European forest-based industries call on the extension of the scope of the EU Timber Regulation to ensure that wood-based products sold on the European market are safe from illegal logging regardless of their origin.
Ms. Elżbieta Bieńkowska
European Commissioner for Internal Market, Industry, Entrepreneurship and SMEs
Mr. Karmenu Vella
European Commissioner for Environment, Maritime Affairs and Fisheries
Ms. Cecilia Malmström
European Commissioner for Trade
The EU Timber Regulation (995/2010/EU) is one of the key measures of the European Union to combat illegal logging. It aims to prevent wood and wood-based products that derive from illegally logged forests to enter the European market.
Wood and a large part of wood-based products are already covered by the Regulation. The European forest-based industries, as operators or traders under the Regulation, have already put in place the required due diligence systems for the wood or wood-based products that they are placing on the European market.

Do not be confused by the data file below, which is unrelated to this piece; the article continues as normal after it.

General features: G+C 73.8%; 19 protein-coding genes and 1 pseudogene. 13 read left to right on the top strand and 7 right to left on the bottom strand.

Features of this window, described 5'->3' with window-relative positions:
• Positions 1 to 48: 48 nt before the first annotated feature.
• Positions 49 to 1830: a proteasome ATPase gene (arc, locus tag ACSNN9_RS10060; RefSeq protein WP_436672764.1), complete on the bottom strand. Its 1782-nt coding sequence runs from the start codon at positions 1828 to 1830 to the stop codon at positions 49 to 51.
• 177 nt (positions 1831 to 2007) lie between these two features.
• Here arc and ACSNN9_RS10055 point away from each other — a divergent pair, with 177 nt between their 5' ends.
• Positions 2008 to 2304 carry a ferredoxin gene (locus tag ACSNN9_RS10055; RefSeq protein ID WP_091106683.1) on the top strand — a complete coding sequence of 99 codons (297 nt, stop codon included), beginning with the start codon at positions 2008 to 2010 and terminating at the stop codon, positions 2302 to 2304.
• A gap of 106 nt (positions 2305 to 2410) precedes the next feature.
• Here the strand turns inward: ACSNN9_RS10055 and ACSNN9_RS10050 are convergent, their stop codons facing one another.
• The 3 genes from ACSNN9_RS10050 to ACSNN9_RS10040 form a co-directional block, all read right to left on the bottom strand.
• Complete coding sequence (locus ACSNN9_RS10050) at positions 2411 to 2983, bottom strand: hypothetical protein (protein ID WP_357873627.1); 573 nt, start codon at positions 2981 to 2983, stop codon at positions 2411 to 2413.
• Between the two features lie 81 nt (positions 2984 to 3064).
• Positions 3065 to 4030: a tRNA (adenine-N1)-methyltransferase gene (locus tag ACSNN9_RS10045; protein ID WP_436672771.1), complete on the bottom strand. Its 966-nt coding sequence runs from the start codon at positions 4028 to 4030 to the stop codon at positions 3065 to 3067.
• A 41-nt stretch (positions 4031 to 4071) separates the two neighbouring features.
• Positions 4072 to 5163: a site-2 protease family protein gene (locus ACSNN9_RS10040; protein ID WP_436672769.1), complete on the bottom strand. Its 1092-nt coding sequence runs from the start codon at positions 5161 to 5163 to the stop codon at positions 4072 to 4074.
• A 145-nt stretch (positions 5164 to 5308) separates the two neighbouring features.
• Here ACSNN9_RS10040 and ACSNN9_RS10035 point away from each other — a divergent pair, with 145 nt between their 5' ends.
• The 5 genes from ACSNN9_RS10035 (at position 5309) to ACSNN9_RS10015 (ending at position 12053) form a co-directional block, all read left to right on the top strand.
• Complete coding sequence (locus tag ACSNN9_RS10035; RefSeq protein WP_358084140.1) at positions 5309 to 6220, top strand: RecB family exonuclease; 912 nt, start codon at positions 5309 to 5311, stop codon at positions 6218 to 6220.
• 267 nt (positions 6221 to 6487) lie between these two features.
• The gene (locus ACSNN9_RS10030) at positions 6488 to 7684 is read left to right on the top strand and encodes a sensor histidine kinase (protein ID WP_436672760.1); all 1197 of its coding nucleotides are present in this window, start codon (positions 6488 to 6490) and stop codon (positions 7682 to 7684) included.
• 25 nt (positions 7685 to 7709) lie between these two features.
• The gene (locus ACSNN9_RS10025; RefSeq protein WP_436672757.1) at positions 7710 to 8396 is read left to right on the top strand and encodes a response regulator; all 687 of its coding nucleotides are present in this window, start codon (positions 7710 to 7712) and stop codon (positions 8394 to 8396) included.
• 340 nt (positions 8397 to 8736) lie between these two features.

Regrettably, several wood-based products are not yet in the scope of the Regulation. Millions of euros worth of wood-based products are therefore still entering the European market without any assurance on their legality.
This not only creates a significant environmental loophole in the Regulation but it also distorts competition between wood-based products produced in the European Union with compliant raw material and wood-based products produced outside the European Union which can be freely imported and placed on the European market regardless of the origin of the raw material.
The EU Timber Regulation helps to secure legal sourcing of products sold on the European market. Illegal logging blemishes the reputation of the forest-based industries and the image of wood-based products. It is not acceptable that the reputation of European companies is tarnished because of illegally sourced imported products put on the European market. Moreover, it is important that European consumers can trust that any wood-based products found on the European market have been sourced legally.